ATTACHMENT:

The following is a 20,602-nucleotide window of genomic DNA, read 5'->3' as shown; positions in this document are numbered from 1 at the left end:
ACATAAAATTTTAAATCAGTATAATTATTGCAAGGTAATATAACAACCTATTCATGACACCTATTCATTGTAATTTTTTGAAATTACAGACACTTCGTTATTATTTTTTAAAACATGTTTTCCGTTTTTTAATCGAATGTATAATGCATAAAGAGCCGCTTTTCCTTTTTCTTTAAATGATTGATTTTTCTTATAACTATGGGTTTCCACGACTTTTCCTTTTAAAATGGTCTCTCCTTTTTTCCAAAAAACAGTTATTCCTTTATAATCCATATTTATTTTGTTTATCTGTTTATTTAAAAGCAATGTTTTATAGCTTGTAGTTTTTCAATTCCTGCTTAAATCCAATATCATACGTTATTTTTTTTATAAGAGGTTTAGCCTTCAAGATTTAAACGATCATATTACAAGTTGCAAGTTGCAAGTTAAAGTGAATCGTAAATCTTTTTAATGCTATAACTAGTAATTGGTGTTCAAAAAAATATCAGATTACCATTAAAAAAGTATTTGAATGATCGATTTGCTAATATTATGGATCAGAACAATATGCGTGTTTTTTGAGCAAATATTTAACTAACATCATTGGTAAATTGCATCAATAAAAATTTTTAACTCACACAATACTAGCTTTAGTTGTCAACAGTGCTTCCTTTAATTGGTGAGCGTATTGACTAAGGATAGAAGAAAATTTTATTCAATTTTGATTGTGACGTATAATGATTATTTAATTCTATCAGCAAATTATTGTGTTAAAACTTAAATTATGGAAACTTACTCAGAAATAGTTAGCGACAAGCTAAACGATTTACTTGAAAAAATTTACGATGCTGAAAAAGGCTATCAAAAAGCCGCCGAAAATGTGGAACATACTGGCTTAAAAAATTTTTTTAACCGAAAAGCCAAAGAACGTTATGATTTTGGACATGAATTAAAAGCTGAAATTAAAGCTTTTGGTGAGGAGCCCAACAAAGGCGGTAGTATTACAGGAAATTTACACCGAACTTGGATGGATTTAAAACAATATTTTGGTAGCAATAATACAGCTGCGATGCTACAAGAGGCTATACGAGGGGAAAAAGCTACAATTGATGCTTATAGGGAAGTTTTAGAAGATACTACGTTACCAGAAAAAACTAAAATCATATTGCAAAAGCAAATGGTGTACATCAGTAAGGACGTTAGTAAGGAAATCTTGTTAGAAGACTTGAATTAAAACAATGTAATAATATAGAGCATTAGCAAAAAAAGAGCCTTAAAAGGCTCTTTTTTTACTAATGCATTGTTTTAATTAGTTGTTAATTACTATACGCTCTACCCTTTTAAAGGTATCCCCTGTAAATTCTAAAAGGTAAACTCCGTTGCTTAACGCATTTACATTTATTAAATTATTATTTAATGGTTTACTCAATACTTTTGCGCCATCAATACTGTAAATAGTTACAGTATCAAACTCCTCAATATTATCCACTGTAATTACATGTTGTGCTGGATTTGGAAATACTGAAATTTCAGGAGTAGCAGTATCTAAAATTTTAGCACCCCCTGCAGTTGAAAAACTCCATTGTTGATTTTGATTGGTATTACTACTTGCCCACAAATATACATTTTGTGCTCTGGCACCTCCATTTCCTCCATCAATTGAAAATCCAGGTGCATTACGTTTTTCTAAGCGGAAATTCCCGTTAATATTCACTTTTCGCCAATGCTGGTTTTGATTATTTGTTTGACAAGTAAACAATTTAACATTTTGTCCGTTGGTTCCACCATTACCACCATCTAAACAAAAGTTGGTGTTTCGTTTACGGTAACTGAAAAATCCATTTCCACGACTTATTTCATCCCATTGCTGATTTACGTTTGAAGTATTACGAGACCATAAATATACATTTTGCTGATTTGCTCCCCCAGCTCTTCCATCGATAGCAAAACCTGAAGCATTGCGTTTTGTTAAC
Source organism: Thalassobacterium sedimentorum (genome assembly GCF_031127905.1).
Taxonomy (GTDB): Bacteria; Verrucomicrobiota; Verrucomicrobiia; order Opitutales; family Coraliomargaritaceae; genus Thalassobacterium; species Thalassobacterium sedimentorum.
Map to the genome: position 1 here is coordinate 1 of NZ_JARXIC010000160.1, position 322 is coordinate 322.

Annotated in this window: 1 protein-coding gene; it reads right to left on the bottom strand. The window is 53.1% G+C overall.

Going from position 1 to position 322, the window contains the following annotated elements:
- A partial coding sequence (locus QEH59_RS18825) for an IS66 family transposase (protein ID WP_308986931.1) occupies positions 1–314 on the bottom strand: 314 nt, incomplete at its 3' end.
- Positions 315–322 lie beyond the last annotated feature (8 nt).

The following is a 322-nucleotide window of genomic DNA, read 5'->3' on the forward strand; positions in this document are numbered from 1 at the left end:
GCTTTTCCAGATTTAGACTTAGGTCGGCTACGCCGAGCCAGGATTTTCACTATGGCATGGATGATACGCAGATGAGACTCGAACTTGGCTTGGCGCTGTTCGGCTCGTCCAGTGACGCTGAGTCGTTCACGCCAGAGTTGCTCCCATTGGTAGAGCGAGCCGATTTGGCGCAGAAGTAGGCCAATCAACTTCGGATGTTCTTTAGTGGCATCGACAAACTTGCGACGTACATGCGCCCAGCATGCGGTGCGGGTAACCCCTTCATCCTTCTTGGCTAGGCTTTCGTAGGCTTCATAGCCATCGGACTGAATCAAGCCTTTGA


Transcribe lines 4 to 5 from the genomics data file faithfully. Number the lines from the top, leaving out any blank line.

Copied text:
Taxonomy (GTDB): Bacteria; Verrucomicrobiota; Verrucomicrobiia; order Opitutales; family Coraliomargaritaceae; genus Thalassobacterium; species Thalassobacterium sedimentorum.
Map to the genome: position 1 here is coordinate 1 of NZ_JARXIC010000160.1, position 322 is coordinate 322.